not superwomen: how government and employers can help close the superannuation gender divide
With a gender superannuation gap of 46.6%, women often receive advice on how to improve our super balances. However, the fact that the average 60-year-old Australian woman would have to work an extra 25 years to retire with the same superannuation balance as her male equivalent suggests that women will have difficulty achieving financial security without assistance from both government and employers.
The final recommendations from the Senate inquiry into Economic security for women in retirement were released on Friday and provide 19 comprehensive recommendations on tackling superannuation inequality, such as strengthening employee rights to access flexible working arrangements and keeping 65 as the age when people are eligible for the pension.
After reading the submissions to the inquiry, here are five changes I would like to see to close the superannuation gender divide:
1. Introduce a super guarantee for paid parental leave
ABS data shows that, on average, new mothers miss out on eight months of superannuation contributions for every child. The cumulative effect of this over a lifetime is a major contributing factor to superannuation inequality. The Superannuation Guarantee (currently 9.5%) should apply to paid parental leave in the same way it is attached to annual leave and other work entitlements.
2. Provide superannuation to carers
The current superannuation system does not recognise that many Australians take time out of the workforce to provide care. Deloitte Access Economics estimates that in 2015, Australians provided approximately 1.9 billion hours of care, with 70% of this provided by women. The inquiry report notes that taxation policy should be ‘accommodating rather than penalising those who care for others’. Countries such as Germany have a caring credit system, where the government tops up an employer’s pension contribution so carers receive the amount they would be entitled to if they were working full time. Considering the scheme’s success in Europe, the Australian government should evaluate whether it could be applied here.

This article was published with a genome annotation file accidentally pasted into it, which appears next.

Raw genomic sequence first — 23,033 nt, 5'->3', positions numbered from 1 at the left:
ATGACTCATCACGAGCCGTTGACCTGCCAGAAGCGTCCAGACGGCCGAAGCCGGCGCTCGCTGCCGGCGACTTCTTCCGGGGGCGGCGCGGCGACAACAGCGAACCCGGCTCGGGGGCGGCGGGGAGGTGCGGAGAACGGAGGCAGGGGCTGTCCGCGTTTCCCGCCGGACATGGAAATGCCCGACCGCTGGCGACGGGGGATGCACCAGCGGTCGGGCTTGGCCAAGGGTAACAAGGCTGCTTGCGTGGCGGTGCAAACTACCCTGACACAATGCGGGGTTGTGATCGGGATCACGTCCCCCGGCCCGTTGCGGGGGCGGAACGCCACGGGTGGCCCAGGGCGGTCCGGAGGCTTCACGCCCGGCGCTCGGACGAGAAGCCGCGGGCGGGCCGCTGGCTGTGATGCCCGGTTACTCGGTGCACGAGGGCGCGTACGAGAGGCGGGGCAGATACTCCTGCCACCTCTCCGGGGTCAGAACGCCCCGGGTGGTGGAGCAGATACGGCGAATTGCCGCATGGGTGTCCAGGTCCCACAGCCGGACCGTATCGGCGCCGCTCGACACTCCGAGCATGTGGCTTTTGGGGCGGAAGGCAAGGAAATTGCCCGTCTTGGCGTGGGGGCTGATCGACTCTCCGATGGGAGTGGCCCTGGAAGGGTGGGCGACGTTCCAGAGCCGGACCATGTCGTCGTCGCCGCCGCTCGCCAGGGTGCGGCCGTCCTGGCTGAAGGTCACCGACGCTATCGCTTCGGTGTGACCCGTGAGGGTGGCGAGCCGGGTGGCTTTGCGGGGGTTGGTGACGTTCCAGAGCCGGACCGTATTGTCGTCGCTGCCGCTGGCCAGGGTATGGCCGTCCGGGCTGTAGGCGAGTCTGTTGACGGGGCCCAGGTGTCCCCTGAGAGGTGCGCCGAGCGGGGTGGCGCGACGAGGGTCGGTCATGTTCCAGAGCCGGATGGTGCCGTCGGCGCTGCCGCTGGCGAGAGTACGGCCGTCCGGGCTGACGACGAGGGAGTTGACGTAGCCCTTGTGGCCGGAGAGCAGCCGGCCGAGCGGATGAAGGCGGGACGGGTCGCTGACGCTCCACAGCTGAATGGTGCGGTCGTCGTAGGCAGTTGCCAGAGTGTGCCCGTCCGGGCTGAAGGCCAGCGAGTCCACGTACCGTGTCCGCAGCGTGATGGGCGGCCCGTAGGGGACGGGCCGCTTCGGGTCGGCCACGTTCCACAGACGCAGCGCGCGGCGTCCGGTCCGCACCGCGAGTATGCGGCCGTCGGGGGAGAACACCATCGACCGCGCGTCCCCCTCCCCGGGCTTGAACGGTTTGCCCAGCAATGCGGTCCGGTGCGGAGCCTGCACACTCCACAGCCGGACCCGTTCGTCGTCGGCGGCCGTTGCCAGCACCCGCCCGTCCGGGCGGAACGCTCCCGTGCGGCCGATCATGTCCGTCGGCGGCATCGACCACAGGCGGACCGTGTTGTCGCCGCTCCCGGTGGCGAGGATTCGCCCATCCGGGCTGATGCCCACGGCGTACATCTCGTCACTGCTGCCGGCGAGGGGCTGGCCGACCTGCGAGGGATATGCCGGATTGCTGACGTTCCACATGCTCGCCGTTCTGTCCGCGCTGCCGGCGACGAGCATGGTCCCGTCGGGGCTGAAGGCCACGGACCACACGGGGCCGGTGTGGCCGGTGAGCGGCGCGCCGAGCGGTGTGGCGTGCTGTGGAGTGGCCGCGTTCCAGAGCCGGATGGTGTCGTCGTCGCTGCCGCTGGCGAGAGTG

3. Reinstate the low-income super contribution
Inquiry submissions consistently advocated for the need to maintain the government’s low-income super contribution (LISC) scheme. The LISC assists people earning less than $37,000 a year to save for retirement by providing a refund of 15 per cent when their employer makes concessional superannuation contributions. Despite the fact that one in two working women currently receive a benefit from the LISC, the Australian government plans to end the scheme in July 2017. This decision means that 3.6 million workers will pay more tax on their superannuation, with these people likely to be heavily dependent on the aged pension in the future.
4. Rethink employee benefits
Fringe benefits tax legislation should be revised so that employers can cost-effectively provide subsidised childcare and healthcare as employee benefits, which would boost women’s superannuation by keeping us in the workforce. Initiatives like this make good business sense, as they would help to both attract and retain high-performing female employees. Given the choice between cheaper childcare and a novated vehicle lease arrangement, I can guess which one most mothers would opt for.
5. Improve women’s financial literacy
In line with the report’s title, ‘A husband is not a retirement plan’, many submissions recommended initiatives such as high school education programs to improve women’s financial literacy. With an already overcrowded school curriculum, a better approach might be to make financial advice more accessible to women when we need it most, focusing on steps that can be taken at every age to ensure a comfortable retirement. This could take the form of a government rebate for financial advice for those at risk of financial hardship, such as newly divorced women, or could be offered as a targeted pro bono service by independent financial advisers for women with low incomes.
One of the more controversial recommendations is a proposal for the Australian Government to repeal anti-discrimination legislation to allow employers to contribute additional super to their female employees. Supporters such as ANZ Bank say it’s a necessary measure to meaningfully increase women’s retirement savings, while critics like PricewaterhouseCoopers suggest it would undermine other workplace equality initiatives and may have the unintended effect of discouraging employers from hiring women.
Do you think an employer contributing more to female employees’ superannuation is a good move? What changes to super would you like to see?